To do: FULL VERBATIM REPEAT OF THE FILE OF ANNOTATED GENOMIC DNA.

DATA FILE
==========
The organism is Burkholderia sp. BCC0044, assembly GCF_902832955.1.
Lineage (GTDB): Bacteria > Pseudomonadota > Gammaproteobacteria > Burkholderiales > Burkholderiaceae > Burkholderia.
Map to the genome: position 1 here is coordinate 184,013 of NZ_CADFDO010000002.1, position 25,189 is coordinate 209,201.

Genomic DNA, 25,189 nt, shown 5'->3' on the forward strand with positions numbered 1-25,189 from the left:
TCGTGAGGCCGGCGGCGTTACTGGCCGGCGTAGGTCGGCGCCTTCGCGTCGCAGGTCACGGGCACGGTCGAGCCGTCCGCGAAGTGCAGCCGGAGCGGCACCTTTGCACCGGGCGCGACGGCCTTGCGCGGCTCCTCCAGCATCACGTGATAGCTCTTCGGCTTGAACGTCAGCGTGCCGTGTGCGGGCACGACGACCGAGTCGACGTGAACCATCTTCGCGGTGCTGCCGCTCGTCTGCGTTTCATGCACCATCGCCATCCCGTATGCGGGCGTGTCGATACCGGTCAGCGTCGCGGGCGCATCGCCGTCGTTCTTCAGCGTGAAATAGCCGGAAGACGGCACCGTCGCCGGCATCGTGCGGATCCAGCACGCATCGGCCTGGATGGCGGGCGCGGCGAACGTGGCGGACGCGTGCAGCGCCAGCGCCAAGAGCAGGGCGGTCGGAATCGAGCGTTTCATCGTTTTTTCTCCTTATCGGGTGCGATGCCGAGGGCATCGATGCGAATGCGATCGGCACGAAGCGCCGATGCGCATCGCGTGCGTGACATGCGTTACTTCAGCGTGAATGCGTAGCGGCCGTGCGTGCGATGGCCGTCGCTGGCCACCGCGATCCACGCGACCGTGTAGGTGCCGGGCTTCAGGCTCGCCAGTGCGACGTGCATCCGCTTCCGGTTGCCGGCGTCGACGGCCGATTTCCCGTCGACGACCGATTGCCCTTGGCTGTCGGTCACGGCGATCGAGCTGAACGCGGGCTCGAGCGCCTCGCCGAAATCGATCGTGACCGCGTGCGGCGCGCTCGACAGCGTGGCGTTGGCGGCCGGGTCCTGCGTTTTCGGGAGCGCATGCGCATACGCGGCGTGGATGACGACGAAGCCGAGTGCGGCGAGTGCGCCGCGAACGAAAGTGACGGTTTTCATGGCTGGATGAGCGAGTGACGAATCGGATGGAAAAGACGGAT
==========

The organism is Burkholderia sp. BCC0044, assembly GCF_902832955.1.
Lineage (GTDB): Bacteria > Pseudomonadota > Gammaproteobacteria > Burkholderiales > Burkholderiaceae > Burkholderia.
Map to the genome: position 1 here is coordinate 184,013 of NZ_CADFDO010000002.1, position 25,189 is coordinate 209,201.

Genomic DNA, 25,189 nt, shown 5'->3' on the forward strand with positions numbered 1-25,189 from the left:
TCGTGAGGCCGGCGGCGTTACTGGCCGGCGTAGGTCGGCGCCTTCGCGTCGCAGGTCACGGGCACGGTCGAGCCGTCCGCGAAGTGCAGCCGGAGCGGCACCTTTGCACCGGGCGCGACGGCCTTGCGCGGCTCCTCCAGCATCACGTGATAGCTCTTCGGCTTGAACGTCAGCGTGCCGTGTGCGGGCACGACGACCGAGTCGACGTGAACCATCTTCGCGGTGCTGCCGCTCGTCTGCGTTTCATGCACCATCGCCATCCCGTATGCGGGCGTGTCGATACCGGTCAGCGTCGCGGGCGCATCGCCGTCGTTCTTCAGCGTGAAATAGCCGGAAGACGGCACCGTCGCCGGCATCGTGCGGATCCAGCACGCATCGGCCTGGATGGCGGGCGCGGCGAACGTGGCGGACGCGTGCAGCGCCAGCGCCAAGAGCAGGGCGGTCGGAATCGAGCGTTTCATCGTTTTTTCTCCTTATCGGGTGCGATGCCGAGGGCATCGATGCGAATGCGATCGGCACGAAGCGCCGATGCGCATCGCGTGCGTGACATGCGTTACTTCAGCGTGAATGCGTAGCGGCCGTGCGTGCGATGGCCGTCGCTGGCCACCGCGATCCACGCGACCGTGTAGGTGCCGGGCTTCAGGCTCGCCAGTGCGACGTGCATCCGCTTCCGGTTGCCGGCGTCGACGGCCGATTTCCCGTCGACGACCGATTGCCCTTGGCTGTCGGTCACGGCGATCGAGCTGAACGCGGGCTCGAGCGCCTCGCCGAAATCGATCGTGACCGCGTGCGGCGCGCTCGACAGCGTGGCGTTGGCGGCCGGGTCCTGCGTTTTCGGGAGCGCATGCGCATACGCGGCGTGGATGACGACGAAGCCGAGTGCGGCGAGTGCGCCGCGAACGAAAGTGACGGTTTTCATGGCTGGATGAGCGAGTGACGAATCGGATGGAAAAGACGGAT